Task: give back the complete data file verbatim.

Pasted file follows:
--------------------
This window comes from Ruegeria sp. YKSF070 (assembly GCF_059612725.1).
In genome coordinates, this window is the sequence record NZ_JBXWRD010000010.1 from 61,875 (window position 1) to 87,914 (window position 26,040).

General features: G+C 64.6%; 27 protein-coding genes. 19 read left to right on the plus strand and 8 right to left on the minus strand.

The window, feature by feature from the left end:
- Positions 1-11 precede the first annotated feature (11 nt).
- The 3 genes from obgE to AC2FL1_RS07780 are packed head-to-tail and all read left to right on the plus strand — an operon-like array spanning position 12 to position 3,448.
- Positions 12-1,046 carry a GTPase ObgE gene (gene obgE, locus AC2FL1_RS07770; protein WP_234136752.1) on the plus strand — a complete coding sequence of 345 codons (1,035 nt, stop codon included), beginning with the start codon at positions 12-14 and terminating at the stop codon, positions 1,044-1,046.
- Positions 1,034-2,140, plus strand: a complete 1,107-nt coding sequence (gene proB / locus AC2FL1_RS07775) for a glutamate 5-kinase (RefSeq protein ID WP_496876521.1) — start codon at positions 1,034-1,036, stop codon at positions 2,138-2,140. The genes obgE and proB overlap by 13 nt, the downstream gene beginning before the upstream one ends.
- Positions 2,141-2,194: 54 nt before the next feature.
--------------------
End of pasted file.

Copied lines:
This window comes from Ruegeria sp. YKSF070 (assembly GCF_059612725.1).
In genome coordinates, this window is the sequence record NZ_JBXWRD010000010.1 from 61,875 (window position 1) to 87,914 (window position 26,040).

General features: G+C 64.6%; 27 protein-coding genes. 19 read left to right on the plus strand and 8 right to left on the minus strand.

The window, feature by feature from the left end:
- Positions 1-11 precede the first annotated feature (11 nt).
- The 3 genes from obgE to AC2FL1_RS07780 are packed head-to-tail and all read left to right on the plus strand — an operon-like array spanning position 12 to position 3,448.
- Positions 12-1,046 carry a GTPase ObgE gene (gene obgE, locus AC2FL1_RS07770; protein WP_234136752.1) on the plus strand — a complete coding sequence of 345 codons (1,035 nt, stop codon included), beginning with the start codon at positions 12-14 and terminating at the stop codon, positions 1,044-1,046.
- Positions 1,034-2,140, plus strand: a complete 1,107-nt coding sequence (gene proB / locus AC2FL1_RS07775) for a glutamate 5-kinase (RefSeq protein ID WP_496876521.1) — start codon at positions 1,034-1,036, stop codon at positions 2,138-2,140. The genes obgE and proB overlap by 13 nt, the downstream gene beginning before the upstream one ends.
- Positions 2,141-2,194: 54 nt before the next feature.